Court

Ongwen Case: Witness Testifies About Collaborating With Ugandan Rebel Group



James Okot Ojwiya told the International Criminal Court on Monday about his brief abduction by an Ugandan rebel group in the 1980s and his accepting to be a coordinator for the group.

According to the International Justice Monitor, Ojwiya told the court he was abducted in northern Uganda by the Uganda People’s Democratic Army (UPDA) and said he pleaded with them to let him go because he could not cope with life in the bush. Ojwiya said on Monday that he is 69 years old so at the time of his abduction he would have been in his 30s.

He said the UPDA allowed him to return to his home and asked him to be their coordinator in his home area. Ojwiya said as coordinator he was expected to help them get food and other supplies. He said he accepted to do this.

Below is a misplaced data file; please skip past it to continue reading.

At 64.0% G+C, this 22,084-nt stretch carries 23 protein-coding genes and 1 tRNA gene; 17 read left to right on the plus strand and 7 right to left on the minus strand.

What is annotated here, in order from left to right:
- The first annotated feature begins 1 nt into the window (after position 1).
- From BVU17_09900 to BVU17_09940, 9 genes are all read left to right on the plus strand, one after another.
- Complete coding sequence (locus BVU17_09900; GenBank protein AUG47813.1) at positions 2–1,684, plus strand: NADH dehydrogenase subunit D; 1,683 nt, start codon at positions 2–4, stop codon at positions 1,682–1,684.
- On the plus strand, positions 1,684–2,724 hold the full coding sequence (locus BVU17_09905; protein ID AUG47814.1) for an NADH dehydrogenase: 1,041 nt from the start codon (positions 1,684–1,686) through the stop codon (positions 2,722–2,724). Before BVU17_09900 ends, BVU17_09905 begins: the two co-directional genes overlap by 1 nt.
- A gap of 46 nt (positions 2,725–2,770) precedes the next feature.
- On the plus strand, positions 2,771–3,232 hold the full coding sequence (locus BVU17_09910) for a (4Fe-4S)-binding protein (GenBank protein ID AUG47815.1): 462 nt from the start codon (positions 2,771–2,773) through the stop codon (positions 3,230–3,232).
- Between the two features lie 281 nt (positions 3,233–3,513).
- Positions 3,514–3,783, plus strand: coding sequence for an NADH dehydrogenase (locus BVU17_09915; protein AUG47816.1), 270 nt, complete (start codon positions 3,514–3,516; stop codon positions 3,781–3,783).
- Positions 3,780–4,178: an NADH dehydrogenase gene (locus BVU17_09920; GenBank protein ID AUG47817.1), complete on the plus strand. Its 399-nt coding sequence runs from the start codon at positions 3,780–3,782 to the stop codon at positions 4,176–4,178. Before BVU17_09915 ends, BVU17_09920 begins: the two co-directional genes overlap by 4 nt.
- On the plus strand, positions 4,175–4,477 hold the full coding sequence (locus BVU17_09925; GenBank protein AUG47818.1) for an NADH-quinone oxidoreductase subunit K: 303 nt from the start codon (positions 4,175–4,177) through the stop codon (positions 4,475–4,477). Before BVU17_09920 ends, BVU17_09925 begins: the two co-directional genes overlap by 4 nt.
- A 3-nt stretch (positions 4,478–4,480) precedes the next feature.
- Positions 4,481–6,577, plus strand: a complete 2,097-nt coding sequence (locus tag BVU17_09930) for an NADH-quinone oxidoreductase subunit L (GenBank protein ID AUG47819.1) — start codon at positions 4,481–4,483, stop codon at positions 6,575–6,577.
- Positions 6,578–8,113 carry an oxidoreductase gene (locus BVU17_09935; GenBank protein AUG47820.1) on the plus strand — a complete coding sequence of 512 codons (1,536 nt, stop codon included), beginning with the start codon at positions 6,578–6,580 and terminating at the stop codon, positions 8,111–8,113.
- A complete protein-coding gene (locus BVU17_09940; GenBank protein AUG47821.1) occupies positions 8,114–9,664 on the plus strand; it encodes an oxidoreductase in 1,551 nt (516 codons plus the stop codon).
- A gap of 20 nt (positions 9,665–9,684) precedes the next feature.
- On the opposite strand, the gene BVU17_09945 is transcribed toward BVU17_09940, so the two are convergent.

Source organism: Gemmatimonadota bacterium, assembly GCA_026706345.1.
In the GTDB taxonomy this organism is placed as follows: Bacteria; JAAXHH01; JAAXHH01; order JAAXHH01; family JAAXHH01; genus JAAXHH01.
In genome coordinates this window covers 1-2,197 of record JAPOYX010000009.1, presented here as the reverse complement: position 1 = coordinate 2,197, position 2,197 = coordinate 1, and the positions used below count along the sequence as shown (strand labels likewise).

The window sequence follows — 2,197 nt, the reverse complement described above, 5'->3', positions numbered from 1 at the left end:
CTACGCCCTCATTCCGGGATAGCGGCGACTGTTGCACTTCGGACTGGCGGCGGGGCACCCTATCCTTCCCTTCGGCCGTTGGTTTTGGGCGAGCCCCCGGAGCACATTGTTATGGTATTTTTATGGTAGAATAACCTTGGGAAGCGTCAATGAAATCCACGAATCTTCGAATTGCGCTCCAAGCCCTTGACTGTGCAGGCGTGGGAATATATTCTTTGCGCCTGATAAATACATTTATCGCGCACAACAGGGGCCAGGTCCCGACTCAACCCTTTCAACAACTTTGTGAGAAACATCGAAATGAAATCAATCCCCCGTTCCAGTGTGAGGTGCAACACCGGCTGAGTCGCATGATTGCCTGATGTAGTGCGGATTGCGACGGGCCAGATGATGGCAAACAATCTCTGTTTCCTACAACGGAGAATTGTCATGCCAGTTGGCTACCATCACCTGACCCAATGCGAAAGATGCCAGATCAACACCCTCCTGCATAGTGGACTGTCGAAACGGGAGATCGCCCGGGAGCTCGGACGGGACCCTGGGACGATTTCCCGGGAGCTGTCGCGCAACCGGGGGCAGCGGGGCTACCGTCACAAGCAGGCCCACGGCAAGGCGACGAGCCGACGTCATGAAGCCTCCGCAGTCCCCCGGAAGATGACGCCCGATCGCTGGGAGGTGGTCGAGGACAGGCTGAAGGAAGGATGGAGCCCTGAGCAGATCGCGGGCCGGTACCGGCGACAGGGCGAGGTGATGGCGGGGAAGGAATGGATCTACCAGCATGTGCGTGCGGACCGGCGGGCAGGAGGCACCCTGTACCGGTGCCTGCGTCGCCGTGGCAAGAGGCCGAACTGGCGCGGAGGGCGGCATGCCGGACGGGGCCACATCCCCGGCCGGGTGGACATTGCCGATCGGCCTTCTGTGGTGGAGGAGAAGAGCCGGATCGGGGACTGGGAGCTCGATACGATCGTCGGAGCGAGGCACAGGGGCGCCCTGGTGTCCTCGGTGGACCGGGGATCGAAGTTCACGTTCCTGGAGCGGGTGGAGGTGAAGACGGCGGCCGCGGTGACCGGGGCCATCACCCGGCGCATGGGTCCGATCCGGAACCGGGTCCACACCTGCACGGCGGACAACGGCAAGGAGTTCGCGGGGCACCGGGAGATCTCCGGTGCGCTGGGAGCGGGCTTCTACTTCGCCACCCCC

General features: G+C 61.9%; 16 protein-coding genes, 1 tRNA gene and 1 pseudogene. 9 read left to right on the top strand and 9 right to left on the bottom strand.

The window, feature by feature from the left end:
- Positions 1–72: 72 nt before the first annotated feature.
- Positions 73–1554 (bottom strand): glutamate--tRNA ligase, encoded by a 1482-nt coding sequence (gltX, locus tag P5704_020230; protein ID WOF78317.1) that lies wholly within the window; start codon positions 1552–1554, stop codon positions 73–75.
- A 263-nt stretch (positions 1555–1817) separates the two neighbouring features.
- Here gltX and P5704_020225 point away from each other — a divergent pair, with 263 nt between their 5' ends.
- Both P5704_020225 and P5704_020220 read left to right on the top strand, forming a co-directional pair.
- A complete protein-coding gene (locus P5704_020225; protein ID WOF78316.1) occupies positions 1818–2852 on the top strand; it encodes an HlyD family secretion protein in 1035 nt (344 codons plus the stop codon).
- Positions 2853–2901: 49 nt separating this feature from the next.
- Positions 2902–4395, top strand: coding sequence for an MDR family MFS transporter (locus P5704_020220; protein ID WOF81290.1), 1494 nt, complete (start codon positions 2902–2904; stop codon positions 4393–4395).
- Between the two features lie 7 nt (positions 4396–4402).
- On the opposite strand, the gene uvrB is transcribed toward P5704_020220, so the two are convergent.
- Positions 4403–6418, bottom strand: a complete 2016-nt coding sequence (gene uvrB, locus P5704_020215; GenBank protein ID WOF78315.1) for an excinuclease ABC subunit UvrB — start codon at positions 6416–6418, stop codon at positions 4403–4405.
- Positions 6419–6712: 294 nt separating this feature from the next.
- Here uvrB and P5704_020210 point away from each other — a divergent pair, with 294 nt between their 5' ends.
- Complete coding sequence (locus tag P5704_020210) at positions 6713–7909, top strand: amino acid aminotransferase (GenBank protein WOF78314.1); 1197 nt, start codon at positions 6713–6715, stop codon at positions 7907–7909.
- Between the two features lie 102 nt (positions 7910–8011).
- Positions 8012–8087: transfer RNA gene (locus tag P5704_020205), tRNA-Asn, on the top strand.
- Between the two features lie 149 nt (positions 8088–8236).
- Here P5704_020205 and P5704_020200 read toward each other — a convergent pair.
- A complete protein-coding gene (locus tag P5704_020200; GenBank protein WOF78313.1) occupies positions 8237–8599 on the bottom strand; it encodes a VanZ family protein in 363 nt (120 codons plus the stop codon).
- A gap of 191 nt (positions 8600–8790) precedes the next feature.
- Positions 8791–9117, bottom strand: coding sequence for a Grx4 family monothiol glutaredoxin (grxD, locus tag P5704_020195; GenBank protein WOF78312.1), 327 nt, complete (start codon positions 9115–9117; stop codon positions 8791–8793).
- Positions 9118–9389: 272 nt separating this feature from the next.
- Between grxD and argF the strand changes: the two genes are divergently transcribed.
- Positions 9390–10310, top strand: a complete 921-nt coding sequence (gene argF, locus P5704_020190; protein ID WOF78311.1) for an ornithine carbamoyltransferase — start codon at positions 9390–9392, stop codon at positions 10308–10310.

He was testifying in the trial of a former Lord’s Resistance Army (LRA) commander, Dominic Ongwen, who is facing 70 counts of war crimes and crimes against humanity. Ongwen is alleged to have had a role in the crimes that were committed between July 2002 and December 2005 in northern Uganda.

Ojwiya also explained to the court Acholi terms involving reconciliation, compensation, and good and bad spirits. The terms Ojwiya explained included mato put, moyo ot, tum, cen, and orang.

When Thomas Obhof, one of Ongwen’s lawyers, finished questioning Ojwiya, the prosecution said they did not wish to question him.

Presiding Judge Bertram Schmitt said the next hearing will be on October 22 when Witness D-80 is scheduled to testify.

 



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